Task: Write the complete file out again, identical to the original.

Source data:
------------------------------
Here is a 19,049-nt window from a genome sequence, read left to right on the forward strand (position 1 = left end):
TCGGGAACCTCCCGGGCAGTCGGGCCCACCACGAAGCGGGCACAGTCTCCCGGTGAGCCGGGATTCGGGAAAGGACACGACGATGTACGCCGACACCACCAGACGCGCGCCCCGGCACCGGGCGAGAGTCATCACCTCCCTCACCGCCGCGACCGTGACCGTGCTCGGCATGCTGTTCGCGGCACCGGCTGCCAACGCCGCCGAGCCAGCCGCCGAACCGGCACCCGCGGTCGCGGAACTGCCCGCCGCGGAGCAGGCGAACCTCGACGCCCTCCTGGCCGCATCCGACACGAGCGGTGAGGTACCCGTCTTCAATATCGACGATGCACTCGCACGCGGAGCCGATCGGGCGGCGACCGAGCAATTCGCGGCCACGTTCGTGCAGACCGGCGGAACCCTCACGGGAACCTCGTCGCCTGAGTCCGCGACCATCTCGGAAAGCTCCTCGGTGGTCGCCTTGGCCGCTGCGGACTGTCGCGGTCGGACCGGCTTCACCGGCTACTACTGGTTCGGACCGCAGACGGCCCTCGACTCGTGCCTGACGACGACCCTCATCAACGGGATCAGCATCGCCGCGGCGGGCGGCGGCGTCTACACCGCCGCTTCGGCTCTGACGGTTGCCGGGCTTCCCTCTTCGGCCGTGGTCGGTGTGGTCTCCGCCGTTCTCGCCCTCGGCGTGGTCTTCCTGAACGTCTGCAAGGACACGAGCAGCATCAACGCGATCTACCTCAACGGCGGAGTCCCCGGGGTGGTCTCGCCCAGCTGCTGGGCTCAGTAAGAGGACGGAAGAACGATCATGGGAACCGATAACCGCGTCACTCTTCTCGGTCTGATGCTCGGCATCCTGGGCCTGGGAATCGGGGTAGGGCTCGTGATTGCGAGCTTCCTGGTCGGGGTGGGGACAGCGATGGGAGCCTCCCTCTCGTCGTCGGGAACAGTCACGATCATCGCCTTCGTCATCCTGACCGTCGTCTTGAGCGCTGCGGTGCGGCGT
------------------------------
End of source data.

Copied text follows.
Here is a 19,049-nt window from a genome sequence, read left to right on the forward strand (position 1 = left end):
TCGGGAACCTCCCGGGCAGTCGGGCCCACCACGAAGCGGGCACAGTCTCCCGGTGAGCCGGGATTCGGGAAAGGACACGACGATGTACGCCGACACCACCAGACGCGCGCCCCGGCACCGGGCGAGAGTCATCACCTCCCTCACCGCCGCGACCGTGACCGTGCTCGGCATGCTGTTCGCGGCACCGGCTGCCAACGCCGCCGAGCCAGCCGCCGAACCGGCACCCGCGGTCGCGGAACTGCCCGCCGCGGAGCAGGCGAACCTCGACGCCCTCCTGGCCGCATCCGACACGAGCGGTGAGGTACCCGTCTTCAATATCGACGATGCACTCGCACGCGGAGCCGATCGGGCGGCGACCGAGCAATTCGCGGCCACGTTCGTGCAGACCGGCGGAACCCTCACGGGAACCTCGTCGCCTGAGTCCGCGACCATCTCGGAAAGCTCCTCGGTGGTCGCCTTGGCCGCTGCGGACTGTCGCGGTCGGACCGGCTTCACCGGCTACTACTGGTTCGGACCGCAGACGGCCCTCGACTCGTGCCTGACGACGACCCTCATCAACGGGATCAGCATCGCCGCGGCGGGCGGCGGCGTCTACACCGCCGCTTCGGCTCTGACGGTTGCCGGGCTTCCCTCTTCGGCCGTGGTCGGTGTGGTCTCCGCCGTTCTCGCCCTCGGCGTGGTCTTCCTGAACGTCTGCAAGGACACGAGCAGCATCAACGCGATCTACCTCAACGGCGGAGTCCCCGGGGTGGTCTCGCCCAGCTGCTGGGCTCAGTAAGAGGACGGAAGAACGATCATGGGAACCGATAACCGCGTCACTCTTCTCGGTCTGATGCTCGGCATCCTGGGCCTGGGAATCGGGGTAGGGCTCGTGATTGCGAGCTTCCTGGTCGGGGTGGGGACAGCGATGGGAGCCTCCCTCTCGTCGTCGGGAACAGTCACGATCATCGCCTTCGTCATCCTGACCGTCGTCTTGAGCGCTGCGGTGCGGCGT